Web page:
DC: Yes. I think that’s something that we all enjoy a lot. We like produced music, and let’s face it – in 2015, most of the music that you’re hearing is made in a computer and put out into the world. A lot of the people you’re hearing on those records recorded their parts separately, were never in the same room together. And I think that’s something we’re not necessarily against, but that we’re not used to. We’re used to playing in live bands and making music with other people, human interaction.

MG: That’s the fun part right?

L4LM: How have you found it building a following?

MG: We have a pretty dedicated core group who makes up our following. We raised around $19,000 in our kickstarter in one month. The fan base we’ve generated up until this point began as a group of our friends, collaborators and has grown through word of mouth. We’re not necessarily social media experts and are just beginning to play that game in a meaningful way. It can be difficult to leverage that sort of thing in a way that gets your art attention but isn’t obnoxious and shallow. We’re all a couple of years older than an age when it would be cool for us to love being on social media all the time.

DC: We’re focused on the music. Up until fairly recently with this record release, we’ve been working on who we want to be as a group. Stephanie Layton (one half of the band’s back-up singing duo, along with sister Susanne) does all our graphic design, Janelle Reichman (the band’s saxophonist) does all our website coding. Matt and Yan are extremely skilled with recording and production.

L4LM: How do you stay motivated to keep performing?

DC: That’s easy. The hard part is to keep up with the promoting. Matt and I early on noticed bands that would be playing the same songs a year later that we saw them play before. We made a pact to not get caught in that spiral. It’s easy to keep playing what’s trusted and true, too easy. There’s also a whole other record of material. We have many other songs that may never get released, we have so much stuff.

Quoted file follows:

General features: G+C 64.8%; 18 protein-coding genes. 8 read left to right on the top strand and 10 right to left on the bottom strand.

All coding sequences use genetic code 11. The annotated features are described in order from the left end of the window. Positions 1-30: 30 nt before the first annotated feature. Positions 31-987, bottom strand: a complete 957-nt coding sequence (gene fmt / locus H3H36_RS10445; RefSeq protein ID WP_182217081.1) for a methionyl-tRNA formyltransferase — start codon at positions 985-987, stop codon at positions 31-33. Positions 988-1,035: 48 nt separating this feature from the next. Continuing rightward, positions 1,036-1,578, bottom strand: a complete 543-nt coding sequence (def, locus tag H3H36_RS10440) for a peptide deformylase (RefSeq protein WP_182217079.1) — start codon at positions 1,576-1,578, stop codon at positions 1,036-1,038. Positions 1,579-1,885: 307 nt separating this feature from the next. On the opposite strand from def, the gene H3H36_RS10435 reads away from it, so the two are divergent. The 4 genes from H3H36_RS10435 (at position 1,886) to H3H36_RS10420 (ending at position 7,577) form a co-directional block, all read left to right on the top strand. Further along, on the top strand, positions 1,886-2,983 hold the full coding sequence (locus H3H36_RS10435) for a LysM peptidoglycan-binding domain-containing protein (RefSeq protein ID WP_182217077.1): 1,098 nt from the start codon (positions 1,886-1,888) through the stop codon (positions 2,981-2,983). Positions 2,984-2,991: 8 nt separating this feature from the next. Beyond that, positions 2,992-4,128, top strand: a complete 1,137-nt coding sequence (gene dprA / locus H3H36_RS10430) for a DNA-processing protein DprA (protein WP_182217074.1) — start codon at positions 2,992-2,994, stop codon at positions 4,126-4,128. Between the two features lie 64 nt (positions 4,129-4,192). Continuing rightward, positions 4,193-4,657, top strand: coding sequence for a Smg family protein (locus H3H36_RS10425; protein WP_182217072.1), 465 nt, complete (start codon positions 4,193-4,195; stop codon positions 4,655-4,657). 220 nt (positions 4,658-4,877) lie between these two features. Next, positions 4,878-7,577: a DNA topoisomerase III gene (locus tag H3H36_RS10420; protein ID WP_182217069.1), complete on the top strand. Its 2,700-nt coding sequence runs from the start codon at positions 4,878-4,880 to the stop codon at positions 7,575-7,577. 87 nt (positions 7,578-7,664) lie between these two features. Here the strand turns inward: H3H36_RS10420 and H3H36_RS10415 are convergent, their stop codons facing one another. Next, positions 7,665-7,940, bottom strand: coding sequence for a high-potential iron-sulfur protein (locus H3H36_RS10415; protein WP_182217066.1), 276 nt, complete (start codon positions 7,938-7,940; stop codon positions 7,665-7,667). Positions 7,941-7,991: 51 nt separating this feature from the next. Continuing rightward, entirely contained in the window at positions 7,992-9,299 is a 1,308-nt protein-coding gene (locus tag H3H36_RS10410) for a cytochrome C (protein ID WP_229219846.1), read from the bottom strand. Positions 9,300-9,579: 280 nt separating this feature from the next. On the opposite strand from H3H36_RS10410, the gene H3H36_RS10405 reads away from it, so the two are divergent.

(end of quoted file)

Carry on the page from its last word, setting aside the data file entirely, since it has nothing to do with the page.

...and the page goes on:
Adam Bohanan (vocalist): I get this anxiety too, with age, where I realize I can’t suddenly just switch pursuits.

MG: Yeah well, it’s fucking too late to do anything else now, we’ve committed. We gotta make this work.

YF: We created our sound on stage, through live performance. If someone saw us last month perform, we have to give them a reason to want to come see us again the next month. So okay, the songs will be changing, the arrangements will be different.

DC: There are some of our fans that are disappointed about songs we no longer play. These are songs though, that we’re not as connected to anymore.

MG: If you don’t have an emotional connection to it, you can’t play it anymore. The connection can change over time, but there has to be one, you have to be able to grab onto the material in some way.

L4LM: Can you talk a bit about your influences? There’s kind of a funk sound going on, a Bobby Womack guitar sound. Were you listening to certain records while you were working on this album material?